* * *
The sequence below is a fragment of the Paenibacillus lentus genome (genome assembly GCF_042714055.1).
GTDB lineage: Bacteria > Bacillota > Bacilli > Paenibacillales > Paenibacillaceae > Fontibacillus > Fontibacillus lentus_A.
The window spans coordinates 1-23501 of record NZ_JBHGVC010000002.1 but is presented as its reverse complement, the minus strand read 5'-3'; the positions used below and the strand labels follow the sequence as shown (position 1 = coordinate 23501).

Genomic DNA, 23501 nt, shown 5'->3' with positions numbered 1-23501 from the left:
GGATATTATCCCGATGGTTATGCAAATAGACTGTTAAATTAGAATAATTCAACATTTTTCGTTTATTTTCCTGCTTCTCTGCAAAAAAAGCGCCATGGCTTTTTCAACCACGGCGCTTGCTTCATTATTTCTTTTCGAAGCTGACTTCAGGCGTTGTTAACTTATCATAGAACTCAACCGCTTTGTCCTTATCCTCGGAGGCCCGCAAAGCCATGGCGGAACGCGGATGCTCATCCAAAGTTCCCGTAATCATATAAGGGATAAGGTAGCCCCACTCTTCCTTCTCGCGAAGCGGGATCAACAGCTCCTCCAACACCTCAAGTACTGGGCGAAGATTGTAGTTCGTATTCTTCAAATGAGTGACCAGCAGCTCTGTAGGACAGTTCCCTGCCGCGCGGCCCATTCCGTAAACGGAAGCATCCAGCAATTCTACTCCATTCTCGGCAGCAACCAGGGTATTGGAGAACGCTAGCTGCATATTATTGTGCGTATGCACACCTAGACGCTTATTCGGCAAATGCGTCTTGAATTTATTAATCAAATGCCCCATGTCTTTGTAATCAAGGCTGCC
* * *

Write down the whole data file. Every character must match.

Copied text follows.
The sequence below is a fragment of the Paenibacillus lentus genome (genome assembly GCF_042714055.1).
GTDB lineage: Bacteria > Bacillota > Bacilli > Paenibacillales > Paenibacillaceae > Fontibacillus > Fontibacillus lentus_A.
The window spans coordinates 1-23501 of record NZ_JBHGVC010000002.1 but is presented as its reverse complement, the minus strand read 5'-3'; the positions used below and the strand labels follow the sequence as shown (position 1 = coordinate 23501).

Genomic DNA, 23501 nt, shown 5'->3' with positions numbered 1-23501 from the left:
GGATATTATCCCGATGGTTATGCAAATAGACTGTTAAATTAGAATAATTCAACATTTTTCGTTTATTTTCCTGCTTCTCTGCAAAAAAAGCGCCATGGCTTTTTCAACCACGGCGCTTGCTTCATTATTTCTTTTCGAAGCTGACTTCAGGCGTTGTTAACTTATCATAGAACTCAACCGCTTTGTCCTTATCCTCGGAGGCCCGCAAAGCCATGGCGGAACGCGGATGCTCATCCAAAGTTCCCGTAATCATATAAGGGATAAGGTAGCCCCACTCTTCCTTCTCGCGAAGCGGGATCAACAGCTCCTCCAACACCTCAAGTACTGGGCGAAGATTGTAGTTCGTATTCTTCAAATGAGTGACCAGCAGCTCTGTAGGACAGTTCCCTGCCGCGCGGCCCATTCCGTAAACGGAAGCATCCAGCAATTCTACTCCATTCTCGGCAGCAACCAGGGTATTGGAGAACGCTAGCTGCATATTATTGTGCGTATGCACACCTAGACGCTTATTCGGCAAATGCGTCTTGAATTTATTAATCAAATGCCCCATGTCTTTGTAATCAAGGCTGCC